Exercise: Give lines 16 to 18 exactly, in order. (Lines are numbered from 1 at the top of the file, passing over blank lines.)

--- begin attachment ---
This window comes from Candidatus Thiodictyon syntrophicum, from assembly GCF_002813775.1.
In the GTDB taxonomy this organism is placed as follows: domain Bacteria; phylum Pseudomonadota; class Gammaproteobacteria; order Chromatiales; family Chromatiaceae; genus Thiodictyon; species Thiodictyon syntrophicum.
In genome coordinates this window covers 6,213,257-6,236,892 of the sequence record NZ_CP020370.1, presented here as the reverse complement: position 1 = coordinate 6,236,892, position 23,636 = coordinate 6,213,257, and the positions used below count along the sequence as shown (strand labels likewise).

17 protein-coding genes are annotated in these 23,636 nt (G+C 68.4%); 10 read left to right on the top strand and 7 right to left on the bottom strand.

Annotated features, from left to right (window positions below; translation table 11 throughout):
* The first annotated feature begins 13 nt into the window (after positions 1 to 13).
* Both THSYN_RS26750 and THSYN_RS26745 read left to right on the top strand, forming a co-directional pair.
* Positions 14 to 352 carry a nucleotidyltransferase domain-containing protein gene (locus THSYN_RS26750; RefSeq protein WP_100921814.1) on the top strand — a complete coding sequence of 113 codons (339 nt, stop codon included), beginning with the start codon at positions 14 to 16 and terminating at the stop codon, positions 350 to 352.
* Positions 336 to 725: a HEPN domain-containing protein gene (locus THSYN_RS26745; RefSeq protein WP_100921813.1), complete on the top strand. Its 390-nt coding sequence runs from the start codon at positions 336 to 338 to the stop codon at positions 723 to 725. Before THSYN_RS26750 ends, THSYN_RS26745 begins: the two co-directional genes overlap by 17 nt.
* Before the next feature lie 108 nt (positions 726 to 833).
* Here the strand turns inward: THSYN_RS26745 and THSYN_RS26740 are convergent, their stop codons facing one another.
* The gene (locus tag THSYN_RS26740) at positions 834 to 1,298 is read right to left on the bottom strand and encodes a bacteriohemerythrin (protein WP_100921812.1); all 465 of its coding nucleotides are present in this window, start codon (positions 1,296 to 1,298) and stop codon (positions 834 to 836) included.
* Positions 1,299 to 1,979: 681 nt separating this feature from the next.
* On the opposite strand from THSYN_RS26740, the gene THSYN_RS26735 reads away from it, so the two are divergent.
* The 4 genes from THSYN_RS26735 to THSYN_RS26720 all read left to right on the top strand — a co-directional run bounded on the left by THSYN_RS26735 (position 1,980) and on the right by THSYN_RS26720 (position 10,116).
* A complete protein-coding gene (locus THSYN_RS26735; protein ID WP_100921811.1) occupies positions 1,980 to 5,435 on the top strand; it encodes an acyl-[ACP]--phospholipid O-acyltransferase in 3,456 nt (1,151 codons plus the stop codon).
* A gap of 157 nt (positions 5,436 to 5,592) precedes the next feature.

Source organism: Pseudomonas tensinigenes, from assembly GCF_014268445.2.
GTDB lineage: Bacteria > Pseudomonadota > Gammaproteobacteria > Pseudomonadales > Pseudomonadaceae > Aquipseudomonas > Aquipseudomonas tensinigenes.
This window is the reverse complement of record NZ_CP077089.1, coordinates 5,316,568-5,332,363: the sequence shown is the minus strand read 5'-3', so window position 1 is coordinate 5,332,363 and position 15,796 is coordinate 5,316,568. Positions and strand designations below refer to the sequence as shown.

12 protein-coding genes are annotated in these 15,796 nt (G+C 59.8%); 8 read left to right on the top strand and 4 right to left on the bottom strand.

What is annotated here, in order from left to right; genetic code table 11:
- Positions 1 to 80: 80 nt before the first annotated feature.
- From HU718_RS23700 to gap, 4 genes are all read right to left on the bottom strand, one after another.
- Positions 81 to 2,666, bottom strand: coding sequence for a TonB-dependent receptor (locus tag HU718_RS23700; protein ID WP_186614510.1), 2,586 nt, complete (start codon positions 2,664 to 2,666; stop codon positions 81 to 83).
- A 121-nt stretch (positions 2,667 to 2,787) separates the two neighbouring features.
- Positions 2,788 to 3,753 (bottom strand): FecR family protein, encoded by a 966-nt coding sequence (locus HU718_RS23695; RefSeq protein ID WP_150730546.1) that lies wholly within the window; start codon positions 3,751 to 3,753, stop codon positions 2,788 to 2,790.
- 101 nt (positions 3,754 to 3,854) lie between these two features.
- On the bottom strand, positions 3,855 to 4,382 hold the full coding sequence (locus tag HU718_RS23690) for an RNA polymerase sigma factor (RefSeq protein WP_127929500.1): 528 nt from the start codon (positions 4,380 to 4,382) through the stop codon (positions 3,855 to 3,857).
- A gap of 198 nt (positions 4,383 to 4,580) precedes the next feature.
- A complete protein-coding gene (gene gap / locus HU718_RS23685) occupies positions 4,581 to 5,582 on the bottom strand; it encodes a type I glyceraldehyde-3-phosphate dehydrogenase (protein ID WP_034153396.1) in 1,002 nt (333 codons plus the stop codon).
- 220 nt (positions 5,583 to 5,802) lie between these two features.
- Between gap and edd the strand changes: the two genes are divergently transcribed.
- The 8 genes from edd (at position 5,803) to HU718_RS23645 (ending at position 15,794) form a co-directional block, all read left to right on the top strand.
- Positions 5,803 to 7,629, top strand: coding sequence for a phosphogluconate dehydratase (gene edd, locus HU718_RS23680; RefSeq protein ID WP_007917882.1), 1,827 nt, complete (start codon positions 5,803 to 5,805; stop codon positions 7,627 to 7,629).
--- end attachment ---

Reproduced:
* A complete protein-coding gene (locus THSYN_RS26735; protein ID WP_100921811.1) occupies positions 1,980 to 5,435 on the top strand; it encodes an acyl-[ACP]--phospholipid O-acyltransferase in 3,456 nt (1,151 codons plus the stop codon).
* A gap of 157 nt (positions 5,436 to 5,592) precedes the next feature.

Source organism: Pseudomonas tensinigenes, from assembly GCF_014268445.2.